The remains of 14 soldiers from the First World War were unearthed last summer at Châtelet-sur-Retourne (north east of Reims). Five of them could be identified, including one officer, Captain Etienne d'Hotelans. 

The bodies were found in September and seemingly belonged to the Colonial Infantry Battalions of Morocco. Buried by the Germans – probably on 1 September 1914 – the five were able to be identified from their ‘dog tags’.

The land owner in recent months wanted to extend some agricultural silos, and an archaeological diagnosis is required prior to construction sites of this type.

The Ardennes Departmental Council commenced an investigation and discovered traces of Gallic settlement, but also the remains dating from the First World War. The men had been buried in their uniforms and were identifiable from the buttons, which had the design of a naval anchor. From this it was deduced that the soldiers belonged to the colonial infantry of Morocco.

The 6th, 7th and 9th battalions were made up of metropolitan soldiers responsible for maintaining order within the French protectorate of Morocco. Urgently recalled to try to stop the German offensive, their men landed in Sète on August 17, 1914 and took part in the fighting at Châtelet-sur-Retourne on September 1, 1914. In this action a large number of shells fell on the French troops resulting in 18 men being killed, with a further 160 missing.

A Captain's stripes also found which make it possible to put a name very quickly on one of these bodies. 

"There was only one captain engaged that day, in these fights, " notes Stéphane Jocquel, head of the sector in charge of war graves at the National Office for Veterans. This was Captain Etienne d'Hotelans. 

Etienne d'Hotelans died childless, but grandchildren and great-grandchildren of his brother Henri were found.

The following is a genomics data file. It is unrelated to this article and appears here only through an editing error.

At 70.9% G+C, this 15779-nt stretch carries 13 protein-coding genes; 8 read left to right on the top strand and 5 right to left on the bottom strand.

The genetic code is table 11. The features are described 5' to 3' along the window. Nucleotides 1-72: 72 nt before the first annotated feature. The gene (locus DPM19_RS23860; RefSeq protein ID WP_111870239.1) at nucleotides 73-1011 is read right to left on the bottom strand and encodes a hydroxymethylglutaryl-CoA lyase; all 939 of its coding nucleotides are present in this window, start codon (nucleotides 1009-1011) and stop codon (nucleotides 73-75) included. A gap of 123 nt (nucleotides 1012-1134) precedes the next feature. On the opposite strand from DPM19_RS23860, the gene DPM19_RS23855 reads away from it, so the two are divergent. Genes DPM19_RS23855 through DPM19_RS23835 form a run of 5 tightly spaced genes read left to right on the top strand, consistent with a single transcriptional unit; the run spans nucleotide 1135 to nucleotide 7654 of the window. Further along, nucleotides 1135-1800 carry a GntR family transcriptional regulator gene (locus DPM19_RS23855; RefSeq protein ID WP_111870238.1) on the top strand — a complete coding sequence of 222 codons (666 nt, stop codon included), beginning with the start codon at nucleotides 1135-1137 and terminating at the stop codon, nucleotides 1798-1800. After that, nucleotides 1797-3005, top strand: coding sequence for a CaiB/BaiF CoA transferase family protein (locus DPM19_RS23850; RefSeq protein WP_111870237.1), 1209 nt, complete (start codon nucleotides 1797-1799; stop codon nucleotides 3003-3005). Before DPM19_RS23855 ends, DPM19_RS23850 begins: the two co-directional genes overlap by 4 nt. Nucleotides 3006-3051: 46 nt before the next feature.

"A few months ago, we received a phone call from the deacon of the parish of Meknes, Morocco, who informed me of the discovery of a marble plaque honoring the bravery of Captain Etienne d'Hotelans injured during the battle of Zrarka in March 1914. We did not even know the existence of this plaque! ", says Eric d'Hotelans, grand-nephew of Captain Etienne d'Hotelans.

To perpetuate his memory, a new family record book will be dedicated to him. The descendants will also receive personal items that archaeologists also found during the excavations, these include a baptismal medal and a crucifix he had in his pocket plus a signet ring that bears the family coat of arms.

Finally, the descendants of Captain d'Hotelans will have a place to remember him as  his body will be buried in the family vault of Chénas, his baptismal parish. 

The 13 other soldiers found at Châtelet-sur-Retourne, whose identity has not been established or whose descendants have not been found, will be buried in the national necropolis of Rethel.

Above: national necropolis of Rethel

Above and below: The excavation of the remains. 

Source: (English translation here mainly by Google)

Images courtesy of 'souterrains de la marne' on facebook: